if (levelRange == "all")
            {
                if (toAdd == true)
                {
                    toAdd = true;
                }
            }
            else
            {
                if (levelRange.Contains("-"))
                {
                    if (node.Level >= Int32.Parse(levels[0]) && node.Level <= Int32.Parse(levels[1]) && toAdd == true)                     {                         toAdd = true;                     }                     else                     {                         toAdd = false;                     }                 }                 else                 {                     if (node.Level >= Int32.Parse(levelRange) && toAdd == true)
                    {
                        toAdd = true;
                    }
                    else
                    {
                        toAdd = false;
                    }
                }
            }

            if (toAdd)
            {
                _result.Add(node);
            }
            else if (toAdd == false && excludedNodes == "show")
            {
                node.WriterId = 999999999;
                _result.Add(node);

            }
        }

        //retriving parent to build a structured list
        public Node FindParent(List nodes, int ParentId, Node parent)
        {

            foreach (var node in nodes)
            {
                if (node.nodeId == ParentId)
                {
                    parent = node;
                    break;
                }
                else
                {
                    if (node.children.Any())
                    {
                       parent = FindParent(node.children, ParentId, parent);
                       if (parent != null)
                       {
                           break;
                       }

                    }
                }
            }

            return parent;
        }

    }
}
  • \Models\ContentTreeModel.cs

This is a very simple model that describes Node object. This limits the amount of data sent back to frontend and allows for children property (used for the structured list)

using System;
using System.Collections.Generic;
using System.Linq;
using System.Web;
using Umbraco.Core.Models;

namespace GameQ.Models
{
    public class Node
    {
        public int nodeId { get; set; }
        public string name { get; set; }
        public List children { get; set; }
        public bool enabled { get; set; }
        public int level { get; set; }
    }
}
  • \frontend\js\QApp\directives\contentTree.js

The directive file, contains two elements: the factory – RecursionHelper and the directive – contentTree. RecursionHelper allows the directive to read the nested list of nodes and display the template in a nested fashion. RecursionHelper was written by Mark Lagendijk and you can see it here.

The directive part describes the…directive (sic!), its template, and two functions. OnClick exposes the nodeId of the clicked node on the rootscope and showChildren is just a UI detail that allows for unfolding of the content tree.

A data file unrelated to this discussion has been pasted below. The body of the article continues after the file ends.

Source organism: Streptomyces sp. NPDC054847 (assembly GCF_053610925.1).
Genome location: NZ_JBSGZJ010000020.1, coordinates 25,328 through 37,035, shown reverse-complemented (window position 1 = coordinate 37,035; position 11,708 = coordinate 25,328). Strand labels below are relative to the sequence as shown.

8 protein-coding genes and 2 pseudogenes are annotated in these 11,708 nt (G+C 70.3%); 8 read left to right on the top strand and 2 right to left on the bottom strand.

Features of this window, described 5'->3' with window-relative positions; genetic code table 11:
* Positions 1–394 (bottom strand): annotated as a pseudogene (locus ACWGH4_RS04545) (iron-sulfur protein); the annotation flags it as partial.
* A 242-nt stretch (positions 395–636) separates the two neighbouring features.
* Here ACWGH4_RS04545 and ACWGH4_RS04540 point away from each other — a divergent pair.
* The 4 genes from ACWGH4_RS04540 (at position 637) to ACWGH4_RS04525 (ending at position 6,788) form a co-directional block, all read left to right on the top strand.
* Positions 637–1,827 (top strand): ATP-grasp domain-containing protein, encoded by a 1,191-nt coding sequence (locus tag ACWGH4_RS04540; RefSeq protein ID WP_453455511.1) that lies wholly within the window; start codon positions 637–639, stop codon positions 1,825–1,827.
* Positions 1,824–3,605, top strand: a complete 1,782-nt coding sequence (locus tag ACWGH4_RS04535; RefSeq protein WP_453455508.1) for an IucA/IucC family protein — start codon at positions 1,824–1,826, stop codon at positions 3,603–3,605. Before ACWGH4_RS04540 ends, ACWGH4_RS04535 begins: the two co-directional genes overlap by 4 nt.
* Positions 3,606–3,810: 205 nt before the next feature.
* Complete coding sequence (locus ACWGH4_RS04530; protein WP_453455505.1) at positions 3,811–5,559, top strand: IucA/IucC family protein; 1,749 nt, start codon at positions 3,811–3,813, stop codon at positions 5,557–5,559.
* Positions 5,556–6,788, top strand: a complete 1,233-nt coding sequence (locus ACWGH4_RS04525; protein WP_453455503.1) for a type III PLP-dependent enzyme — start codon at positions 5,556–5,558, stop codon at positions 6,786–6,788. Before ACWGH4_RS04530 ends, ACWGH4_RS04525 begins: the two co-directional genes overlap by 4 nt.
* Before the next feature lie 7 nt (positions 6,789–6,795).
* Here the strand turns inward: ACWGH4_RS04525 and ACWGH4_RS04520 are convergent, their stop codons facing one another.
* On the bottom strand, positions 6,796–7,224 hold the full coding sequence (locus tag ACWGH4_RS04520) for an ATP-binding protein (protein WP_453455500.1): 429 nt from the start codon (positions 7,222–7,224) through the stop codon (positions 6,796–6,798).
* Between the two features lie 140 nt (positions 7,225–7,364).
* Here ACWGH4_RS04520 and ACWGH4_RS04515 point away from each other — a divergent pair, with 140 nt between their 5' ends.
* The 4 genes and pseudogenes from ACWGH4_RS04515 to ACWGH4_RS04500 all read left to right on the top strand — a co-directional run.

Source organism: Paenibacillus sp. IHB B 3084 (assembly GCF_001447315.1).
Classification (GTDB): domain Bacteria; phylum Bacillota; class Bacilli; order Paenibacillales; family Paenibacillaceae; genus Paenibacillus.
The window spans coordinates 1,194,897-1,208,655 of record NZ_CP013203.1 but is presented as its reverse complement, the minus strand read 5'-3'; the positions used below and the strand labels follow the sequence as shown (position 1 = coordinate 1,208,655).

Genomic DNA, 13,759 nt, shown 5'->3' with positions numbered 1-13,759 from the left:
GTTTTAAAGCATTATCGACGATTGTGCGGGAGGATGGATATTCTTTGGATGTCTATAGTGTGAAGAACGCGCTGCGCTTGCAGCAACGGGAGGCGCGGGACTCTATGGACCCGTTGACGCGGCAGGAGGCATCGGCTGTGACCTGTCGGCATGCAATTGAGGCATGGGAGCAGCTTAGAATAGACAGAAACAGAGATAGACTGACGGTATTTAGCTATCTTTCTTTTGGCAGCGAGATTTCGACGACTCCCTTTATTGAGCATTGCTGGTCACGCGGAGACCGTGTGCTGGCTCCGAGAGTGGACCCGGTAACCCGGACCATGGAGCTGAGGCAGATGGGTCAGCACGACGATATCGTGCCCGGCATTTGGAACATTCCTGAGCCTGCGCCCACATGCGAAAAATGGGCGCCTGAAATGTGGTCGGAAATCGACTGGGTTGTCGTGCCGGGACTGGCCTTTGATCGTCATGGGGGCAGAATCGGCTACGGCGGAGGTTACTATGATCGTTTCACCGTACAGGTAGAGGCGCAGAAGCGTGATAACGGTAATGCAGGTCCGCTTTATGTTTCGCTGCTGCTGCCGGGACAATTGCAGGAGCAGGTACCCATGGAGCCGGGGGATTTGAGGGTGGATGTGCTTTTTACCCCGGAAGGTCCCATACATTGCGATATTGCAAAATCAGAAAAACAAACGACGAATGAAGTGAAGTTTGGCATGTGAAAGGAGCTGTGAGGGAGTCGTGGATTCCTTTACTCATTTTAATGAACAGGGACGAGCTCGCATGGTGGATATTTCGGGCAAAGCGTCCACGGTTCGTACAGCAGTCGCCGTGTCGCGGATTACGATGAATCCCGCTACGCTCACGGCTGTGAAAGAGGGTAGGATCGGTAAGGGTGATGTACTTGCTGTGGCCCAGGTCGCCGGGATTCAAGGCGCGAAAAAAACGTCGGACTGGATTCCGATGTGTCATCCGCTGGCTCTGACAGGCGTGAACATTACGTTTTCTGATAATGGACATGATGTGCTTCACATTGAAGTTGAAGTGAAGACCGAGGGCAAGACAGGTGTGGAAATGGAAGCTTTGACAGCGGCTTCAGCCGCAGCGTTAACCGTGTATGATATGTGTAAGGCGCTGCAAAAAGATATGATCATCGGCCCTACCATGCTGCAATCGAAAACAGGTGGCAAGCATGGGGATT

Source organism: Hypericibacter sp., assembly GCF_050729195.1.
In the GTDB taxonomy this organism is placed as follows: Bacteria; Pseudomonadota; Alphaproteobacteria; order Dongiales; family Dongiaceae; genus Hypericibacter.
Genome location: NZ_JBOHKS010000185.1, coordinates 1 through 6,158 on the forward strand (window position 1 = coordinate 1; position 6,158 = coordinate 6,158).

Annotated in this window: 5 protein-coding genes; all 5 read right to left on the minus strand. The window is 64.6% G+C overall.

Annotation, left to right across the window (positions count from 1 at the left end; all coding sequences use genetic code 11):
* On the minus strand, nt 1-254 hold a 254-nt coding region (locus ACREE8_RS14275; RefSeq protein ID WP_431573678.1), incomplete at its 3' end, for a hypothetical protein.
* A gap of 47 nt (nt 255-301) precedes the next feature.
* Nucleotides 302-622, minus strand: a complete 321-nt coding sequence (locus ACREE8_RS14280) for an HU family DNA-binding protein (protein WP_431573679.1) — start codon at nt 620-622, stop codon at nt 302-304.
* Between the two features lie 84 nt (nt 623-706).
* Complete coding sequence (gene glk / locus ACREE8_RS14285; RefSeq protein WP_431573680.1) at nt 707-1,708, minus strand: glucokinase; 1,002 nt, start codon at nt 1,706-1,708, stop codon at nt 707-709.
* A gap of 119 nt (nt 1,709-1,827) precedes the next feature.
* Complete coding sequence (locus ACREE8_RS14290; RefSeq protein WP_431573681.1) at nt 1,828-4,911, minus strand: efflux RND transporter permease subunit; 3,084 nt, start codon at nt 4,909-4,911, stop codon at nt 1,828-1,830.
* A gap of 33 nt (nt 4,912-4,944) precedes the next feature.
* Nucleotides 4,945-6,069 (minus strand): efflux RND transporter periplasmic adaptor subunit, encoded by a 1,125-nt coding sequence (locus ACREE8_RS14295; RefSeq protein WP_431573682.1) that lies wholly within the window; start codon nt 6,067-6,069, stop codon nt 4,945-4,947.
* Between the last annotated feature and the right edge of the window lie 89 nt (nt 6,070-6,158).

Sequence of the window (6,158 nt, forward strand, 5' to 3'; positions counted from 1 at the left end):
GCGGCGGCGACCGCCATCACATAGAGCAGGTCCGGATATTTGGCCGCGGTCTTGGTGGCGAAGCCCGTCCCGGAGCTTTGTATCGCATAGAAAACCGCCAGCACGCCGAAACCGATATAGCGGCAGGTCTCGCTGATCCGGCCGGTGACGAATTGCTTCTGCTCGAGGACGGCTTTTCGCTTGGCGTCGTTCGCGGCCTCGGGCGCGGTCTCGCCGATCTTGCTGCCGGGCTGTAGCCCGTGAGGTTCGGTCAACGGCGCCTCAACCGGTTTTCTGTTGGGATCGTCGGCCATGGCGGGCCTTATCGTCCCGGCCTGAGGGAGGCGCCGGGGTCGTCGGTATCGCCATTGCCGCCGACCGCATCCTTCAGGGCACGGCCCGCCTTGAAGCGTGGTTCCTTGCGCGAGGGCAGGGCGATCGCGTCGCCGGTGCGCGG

gameQApp.factory('RecursionHelper', ['$compile', function($compile){
    return {
        /**
         * Manually compiles the element, fixing the recursion loop.
         * @param element
         * @param [link] A post-link function, or an object with function(s) registered via pre and post properties.
         * @returns An object containing the linking functions.
         */
        compile: function(element, link){
            // Normalize the link parameter
            if(angular.isFunction(link)){
                link = { post: link };
            }

            // Break the recursion loop by removing the contents
            var contents = element.contents().remove();
            var compiledContents;
            return {
                pre: (link && link.pre) ? link.pre : null,
                /**
                 * Compiles and re-adds the contents
                 */
                post: function(scope, element){
                    // Compile the contents
                    if(!compiledContents){
                        compiledContents = $compile(contents);
                    }
                    // Re-add the compiled contents to the element
                    compiledContents(scope, function(clone){
                        element.append(clone);
                    });

                    // Call the post-linking function, if any
                    if(link && link.post){
                        link.post.apply(null, arguments);
                    }
                }
            };
        }
    };
}]);

gameQApp.directive('contentTree', function(RecursionHelper) {
  return {
    restrict: 'E',
    template:
        '<ul>' + 
               '<li ng-repeat="node in nodes" data-nodeId="{{node.nodeId}}" id="{{node.nodeId}}">' + 
                   '<span ng-click="showChildren(node.nodeId)"><span class="glyphicon glyphicon-triangle-right" aria-hidden="true" ng-show="node.children.length"></span><span class="glyphicon glyphicon-minus" aria-hidden="true" ng-show="!(node.children.length)"></span> {{node.name}}</span>' +
                   ' <a ng-click="onClick(node.nodeId)" ng-if="node.enabled">Choose node</a>' +
                   '<content-tree nodes="node.children"></content-tree>' +                    
               '</li>' +
          '</ul>',
    scope: {
      nodes: '=',
      choosenode: '&',
      documenttypes: "="
    },

    compile: function(element, $scope, attr) {
      return RecursionHelper.compile(element, function(scope, iElement, iAttrs, controller, transcludeFn){
      });
    },
    controller: function($scope, $attrs) {
     var scope = angular.element(document.querySelector('[ng-app]')).scope();
      $scope.onClick = function(nodeId) {
        scope.chosenNodeId = nodeId;
      }

      $scope.showChildren = function(nodeId) {
        var id            = nodeId,
            listElement   = $.find('#' + id),
            subList       = $(listElement[0]).find('>content-tree').find('>ul'),
            icon          = $(listElement[0]).find('>span').find('.glyphicon');